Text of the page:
Social Media Is Often a Defamation-Free Zone…But Not Always–Steak N Shake v. White
I’ve blogged some recent cases showing how it’s become really, really hard to win defamation cases over social media content (e.g., Rapaport v. Barstool). Still, online defamation claims can succeed, as this case shows. But even if the plaintiff wins in court, does it truly win?
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The court summarizes the facts:
On the job at Steak N Shake, Melissa White thought she found worms in hamburger meat, and insisted her manager inspect the meat. And when she didn’t find her manager’s inspection up to her own standards, White, perhaps cloaking herself as a modern-day Upton Sinclair, rushed to post her accusations of Steak N Shake’s purported sale of contaminated meat sales on Facebook.
The Facebook post:
If you can’t read the text, it says:
#SHARESHARESHARE JUST GOT FIRED FROM STEAK N SHAKE ON FLORRISANT AND LINBERGH ROAD BECAUSE I FOUND LIVE WORMS WHILE COOKING A STEAKPATTY MOVING INSIDE OF IT AND REFUSED TO SELL THAT MEAT ……WELL RIGHT NOW #RIGHT NOW THEY ARE STILL SELLING SAME MEAT #NOONEEVENCHECKEDIT. I JUST DON’T WANT EVERYONE GETTING SICK. I JUST GOT FIRED FOR NOTHING I HAVE A FAMILY THIS SHIT IS NOT RIGHT I DID NOTHING WRONG #FOX2 #ELLIOT WYA
(This transcription is from the opinion. Notice how the court omitted any reference to the fire emoji. 😢)
The post went viral; it received over 36,000 shares and thousands of comments. Unsurprisingly, it’s offline now.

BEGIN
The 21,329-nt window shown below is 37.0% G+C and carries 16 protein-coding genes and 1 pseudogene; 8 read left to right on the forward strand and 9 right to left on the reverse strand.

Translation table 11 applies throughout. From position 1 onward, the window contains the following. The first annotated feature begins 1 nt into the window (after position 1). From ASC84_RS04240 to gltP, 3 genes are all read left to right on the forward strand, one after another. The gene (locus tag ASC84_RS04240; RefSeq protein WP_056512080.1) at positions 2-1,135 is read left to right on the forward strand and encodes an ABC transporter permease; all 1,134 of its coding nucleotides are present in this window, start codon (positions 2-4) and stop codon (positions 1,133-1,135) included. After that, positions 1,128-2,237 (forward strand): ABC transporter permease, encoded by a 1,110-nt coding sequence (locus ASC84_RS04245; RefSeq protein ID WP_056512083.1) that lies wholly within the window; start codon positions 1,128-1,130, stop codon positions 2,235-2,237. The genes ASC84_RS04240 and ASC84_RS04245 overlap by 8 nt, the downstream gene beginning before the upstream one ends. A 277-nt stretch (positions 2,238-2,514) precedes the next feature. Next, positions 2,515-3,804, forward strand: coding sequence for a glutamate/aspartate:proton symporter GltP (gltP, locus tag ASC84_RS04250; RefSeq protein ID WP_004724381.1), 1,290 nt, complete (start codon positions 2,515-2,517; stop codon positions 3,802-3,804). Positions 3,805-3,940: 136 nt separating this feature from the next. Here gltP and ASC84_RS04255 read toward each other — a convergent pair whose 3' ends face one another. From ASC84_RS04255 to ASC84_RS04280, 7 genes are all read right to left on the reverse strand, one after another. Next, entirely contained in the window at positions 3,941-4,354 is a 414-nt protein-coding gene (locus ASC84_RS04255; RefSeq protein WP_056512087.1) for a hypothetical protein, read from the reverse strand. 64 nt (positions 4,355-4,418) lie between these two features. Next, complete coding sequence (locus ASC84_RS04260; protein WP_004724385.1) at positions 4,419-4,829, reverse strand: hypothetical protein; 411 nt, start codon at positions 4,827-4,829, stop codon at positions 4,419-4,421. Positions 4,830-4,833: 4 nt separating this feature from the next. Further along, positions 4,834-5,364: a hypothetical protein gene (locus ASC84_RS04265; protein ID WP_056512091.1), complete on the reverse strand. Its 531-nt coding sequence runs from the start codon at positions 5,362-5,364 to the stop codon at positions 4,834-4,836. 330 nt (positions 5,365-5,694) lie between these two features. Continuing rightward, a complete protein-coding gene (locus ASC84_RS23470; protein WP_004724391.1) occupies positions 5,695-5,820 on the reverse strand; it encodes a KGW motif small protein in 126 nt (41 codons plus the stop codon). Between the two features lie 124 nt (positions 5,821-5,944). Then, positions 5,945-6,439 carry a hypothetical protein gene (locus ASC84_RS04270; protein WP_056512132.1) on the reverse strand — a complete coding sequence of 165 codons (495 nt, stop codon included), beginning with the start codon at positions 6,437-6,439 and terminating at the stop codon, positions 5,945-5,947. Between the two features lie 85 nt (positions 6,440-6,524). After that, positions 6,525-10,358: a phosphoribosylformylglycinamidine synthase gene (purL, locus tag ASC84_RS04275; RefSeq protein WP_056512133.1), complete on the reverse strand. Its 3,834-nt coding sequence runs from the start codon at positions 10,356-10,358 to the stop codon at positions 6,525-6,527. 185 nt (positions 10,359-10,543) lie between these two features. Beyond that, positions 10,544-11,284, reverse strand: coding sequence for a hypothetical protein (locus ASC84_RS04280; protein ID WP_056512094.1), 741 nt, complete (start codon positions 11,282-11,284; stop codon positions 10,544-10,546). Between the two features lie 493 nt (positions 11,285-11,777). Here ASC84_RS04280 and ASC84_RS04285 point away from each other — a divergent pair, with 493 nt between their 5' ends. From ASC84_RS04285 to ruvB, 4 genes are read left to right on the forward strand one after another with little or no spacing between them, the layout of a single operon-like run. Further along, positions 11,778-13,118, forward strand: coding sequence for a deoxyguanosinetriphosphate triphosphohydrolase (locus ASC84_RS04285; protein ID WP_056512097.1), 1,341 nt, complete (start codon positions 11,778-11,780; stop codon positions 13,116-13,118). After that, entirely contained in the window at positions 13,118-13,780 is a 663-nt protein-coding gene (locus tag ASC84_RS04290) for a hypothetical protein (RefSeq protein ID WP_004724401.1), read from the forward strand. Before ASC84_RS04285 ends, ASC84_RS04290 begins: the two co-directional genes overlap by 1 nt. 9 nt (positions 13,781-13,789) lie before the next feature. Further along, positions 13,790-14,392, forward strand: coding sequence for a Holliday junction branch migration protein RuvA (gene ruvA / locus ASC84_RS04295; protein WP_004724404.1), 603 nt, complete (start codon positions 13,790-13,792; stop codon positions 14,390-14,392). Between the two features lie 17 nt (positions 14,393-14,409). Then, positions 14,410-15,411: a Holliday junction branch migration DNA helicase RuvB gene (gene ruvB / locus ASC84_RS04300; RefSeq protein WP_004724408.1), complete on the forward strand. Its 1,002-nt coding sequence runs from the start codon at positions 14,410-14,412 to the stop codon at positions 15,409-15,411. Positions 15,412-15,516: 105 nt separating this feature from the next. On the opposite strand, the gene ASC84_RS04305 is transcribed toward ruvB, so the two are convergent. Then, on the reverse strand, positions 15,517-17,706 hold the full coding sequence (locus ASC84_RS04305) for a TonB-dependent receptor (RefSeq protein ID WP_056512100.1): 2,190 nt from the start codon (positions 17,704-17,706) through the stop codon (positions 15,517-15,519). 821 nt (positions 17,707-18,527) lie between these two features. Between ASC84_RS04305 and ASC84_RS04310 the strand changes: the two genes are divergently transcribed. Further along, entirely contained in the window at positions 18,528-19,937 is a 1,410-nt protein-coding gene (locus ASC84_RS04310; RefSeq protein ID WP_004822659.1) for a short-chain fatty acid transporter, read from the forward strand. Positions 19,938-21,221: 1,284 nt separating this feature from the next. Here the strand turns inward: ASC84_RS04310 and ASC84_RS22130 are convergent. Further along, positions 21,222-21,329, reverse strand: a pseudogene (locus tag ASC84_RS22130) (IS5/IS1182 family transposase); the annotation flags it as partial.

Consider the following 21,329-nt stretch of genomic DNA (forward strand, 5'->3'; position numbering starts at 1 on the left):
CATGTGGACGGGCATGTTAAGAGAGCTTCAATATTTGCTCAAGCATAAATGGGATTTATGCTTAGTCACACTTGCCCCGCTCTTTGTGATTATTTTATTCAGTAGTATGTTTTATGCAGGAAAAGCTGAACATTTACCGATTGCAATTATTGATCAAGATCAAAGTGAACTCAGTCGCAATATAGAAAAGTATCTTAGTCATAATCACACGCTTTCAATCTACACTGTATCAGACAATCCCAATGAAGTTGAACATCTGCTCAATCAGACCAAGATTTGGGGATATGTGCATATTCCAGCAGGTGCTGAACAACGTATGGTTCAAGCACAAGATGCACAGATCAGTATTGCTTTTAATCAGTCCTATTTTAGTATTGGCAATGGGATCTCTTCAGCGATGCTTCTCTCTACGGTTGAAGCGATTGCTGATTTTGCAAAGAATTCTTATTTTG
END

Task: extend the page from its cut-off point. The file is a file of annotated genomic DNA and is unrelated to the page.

Steak N Shake wasn’t pleased with this post, and it sued White for defamation. The case went to a jury. The jury found for Steak N Shake and awarded $70,000 in compensatory damages and $10,000 in punitive damages. Last week, the court denied White’s requests for post-trial relief. The court shows little interest in overriding the jury’s determinations.
I think Steak N Shake’s decision to sue was an interesting one. Unquestionably, White’s post was very damaging to it. According to the court, “Steak N Shake presented evidence of a multitude of Facebook comments from numerous members of the public, many declaring that they will never eat at Steak N Shake again or that they thought Steak N Shake was ‘gross’ and ‘disgusting.'” (Pro-tip: you could logically reach those conclusions about Steak N Shake even if their food is 100% maggot-free). Further, Steak N Shake presented evidence it lost $755k in sales. So surely the jury ruling vindicates Steak N Shake’s position and increases consumer confidence that its meat is actually maggot-free. In particular, the punitive damages signal that the jury thought White’s mistakes weren’t innocent.
Yet, did Steak N Shake actually accomplish any of its goals? The damages award won’t affect its bottom line–and of course Steak N Shake won’t collect much, if any, of it (“Steak N Shake’s counsel even acknowledged in its closing argument that White likely did not have the financial resources to pay a large judgment”). The media coverage of this ruling will not come close to reaching the audience that White’s post did; as the old saying goes, “a lie can travel halfway around the world while the truth is still putting on its shoes.” So did Steak N Shake accomplish its goals?
Whether or not Steak N Shake’s food is in fact infested with bugs, today is another good day to choose to eat less meat and switch to plant-based options. On that front, Steak N Shake isn’t a venue of choice.
Case citation: Steak N Shake, Inc. v. White, 2021 WL 4819592 (E.D. Mo. Oct. 14, 2021)